Pala Environmental Department News California

Facing the Drought Emergency

California is facing one of the worst drought seasons in recorded history, and with climate change and all of our thirsty lawns, it is only going to get worse. On January 17th, 2014, Governor Jerry Brown declared a drought state of emergency for the entire state, and requested that everyone voluntarily reduce their water consumption by 20 percent. Last year was the driest year ever recorded for the San Diego area, and 2014 is looking to follow this record, in spite of our recent rain storm.

Here in Pala, we are lucky enough to get our drinking water from a large aquifer (groundwater) underneath our feet, instead of importing the water from northern California or the Colorado River. However, our aquifer is reliant on water flowing in the San Luis Rey River and storm water runoff to replenish this water source. This means that Pala has a cleaner water source, and we are independent from some of the cut-backs that imported water sources will face. It also means that we are very susceptible to future impacts from climate change, as well as over-pumping of that groundwater from both on and off reservation sources.

The Pala Tribe is trying to do their part to conserve this vital resource, including recycling our treated wastewater and allowing it to replenish our groundwater source and removing some of the water-heavy grass lawns and planting beautiful native, low-water use gardens in tribal areas (ie: Pala Administration, Blacktooth House, Calac Adobe). The Pala Environmental Department is working on developing a native, low-water use garden next to the Pala Transfer Station, which will be open to the community and serve as an example of the types of plants that would be appropriate to plant in our arid region.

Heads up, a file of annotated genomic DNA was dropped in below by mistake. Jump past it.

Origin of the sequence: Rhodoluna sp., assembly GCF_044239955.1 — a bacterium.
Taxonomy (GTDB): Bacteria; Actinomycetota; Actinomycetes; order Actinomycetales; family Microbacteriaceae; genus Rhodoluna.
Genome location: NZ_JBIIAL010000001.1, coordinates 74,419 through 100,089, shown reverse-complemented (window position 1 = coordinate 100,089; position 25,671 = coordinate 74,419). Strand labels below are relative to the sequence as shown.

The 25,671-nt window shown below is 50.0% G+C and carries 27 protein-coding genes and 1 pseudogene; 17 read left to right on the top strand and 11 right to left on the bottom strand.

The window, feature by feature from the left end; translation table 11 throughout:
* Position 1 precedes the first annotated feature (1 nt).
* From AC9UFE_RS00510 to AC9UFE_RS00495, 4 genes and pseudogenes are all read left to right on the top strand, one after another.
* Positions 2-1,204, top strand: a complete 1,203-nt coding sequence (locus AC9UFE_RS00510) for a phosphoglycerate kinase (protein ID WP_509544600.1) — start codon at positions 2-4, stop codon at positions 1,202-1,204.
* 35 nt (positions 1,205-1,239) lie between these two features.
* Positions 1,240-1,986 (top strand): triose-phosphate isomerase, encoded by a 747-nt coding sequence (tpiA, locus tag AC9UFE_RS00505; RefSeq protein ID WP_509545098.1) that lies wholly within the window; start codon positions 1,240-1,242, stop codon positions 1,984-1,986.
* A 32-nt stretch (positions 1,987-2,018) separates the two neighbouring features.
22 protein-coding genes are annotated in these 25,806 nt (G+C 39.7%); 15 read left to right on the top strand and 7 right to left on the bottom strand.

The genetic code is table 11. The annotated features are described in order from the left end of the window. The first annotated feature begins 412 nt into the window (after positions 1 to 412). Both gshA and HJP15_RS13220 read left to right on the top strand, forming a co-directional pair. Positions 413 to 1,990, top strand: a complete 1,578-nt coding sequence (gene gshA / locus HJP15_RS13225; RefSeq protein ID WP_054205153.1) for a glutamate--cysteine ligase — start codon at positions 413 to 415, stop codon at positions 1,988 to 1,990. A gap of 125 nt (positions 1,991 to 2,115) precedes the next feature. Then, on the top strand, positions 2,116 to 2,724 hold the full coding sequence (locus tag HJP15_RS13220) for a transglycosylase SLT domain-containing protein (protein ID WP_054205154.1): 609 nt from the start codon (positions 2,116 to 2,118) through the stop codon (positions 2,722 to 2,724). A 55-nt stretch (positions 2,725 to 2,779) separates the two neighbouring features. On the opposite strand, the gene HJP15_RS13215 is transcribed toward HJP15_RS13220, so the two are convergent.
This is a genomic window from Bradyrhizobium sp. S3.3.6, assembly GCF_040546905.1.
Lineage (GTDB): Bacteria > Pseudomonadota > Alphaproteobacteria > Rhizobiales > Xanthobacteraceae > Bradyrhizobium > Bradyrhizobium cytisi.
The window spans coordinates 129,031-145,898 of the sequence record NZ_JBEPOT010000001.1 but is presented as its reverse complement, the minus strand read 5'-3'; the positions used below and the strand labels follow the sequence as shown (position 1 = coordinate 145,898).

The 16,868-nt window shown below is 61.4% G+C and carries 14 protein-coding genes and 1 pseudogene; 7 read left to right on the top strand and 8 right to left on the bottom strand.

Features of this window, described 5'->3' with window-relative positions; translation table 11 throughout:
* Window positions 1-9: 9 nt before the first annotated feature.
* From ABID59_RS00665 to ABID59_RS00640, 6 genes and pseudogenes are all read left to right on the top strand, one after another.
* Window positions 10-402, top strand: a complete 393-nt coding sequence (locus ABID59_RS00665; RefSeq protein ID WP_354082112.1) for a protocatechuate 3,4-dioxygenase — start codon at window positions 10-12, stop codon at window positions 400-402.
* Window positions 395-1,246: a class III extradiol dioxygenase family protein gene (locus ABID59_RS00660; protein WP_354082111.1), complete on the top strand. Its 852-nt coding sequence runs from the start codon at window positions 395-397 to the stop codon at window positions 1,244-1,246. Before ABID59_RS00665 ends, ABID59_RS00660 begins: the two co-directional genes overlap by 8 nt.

Here are some water conservation tips that you can practice at home:

  • Turn off the water while you are brushing your teeth
  • Make sure you have a full dishwasher/laundry load before running it
  • Make sure all of your appliances have the EPA Water Sense Label (low-water use)
  • Fix all of your leaky faucets
  • Don’t hose off your sidewalks & driveways – use a broom instead
  • Only water your lawn early in the morning, and let it run for shorter intervals
  • Use drip-irrigation, or other water efficient irrigation
  • Never let water run-off of your lawn/garden….if it does, you are overwatering your plants
  • Remove grass (uses a TON of water) & plant native, low-water use plants
  • If you do want grass, plant: Buffalo grass, Hybrid bermuda grass, Zoysia grass
  • Use mulch – this helps your garden retain water, so you can water less
  • Install a rain barrel to help water your plants

Contact the Pala Environmental Department if you would like to know more about water conservation.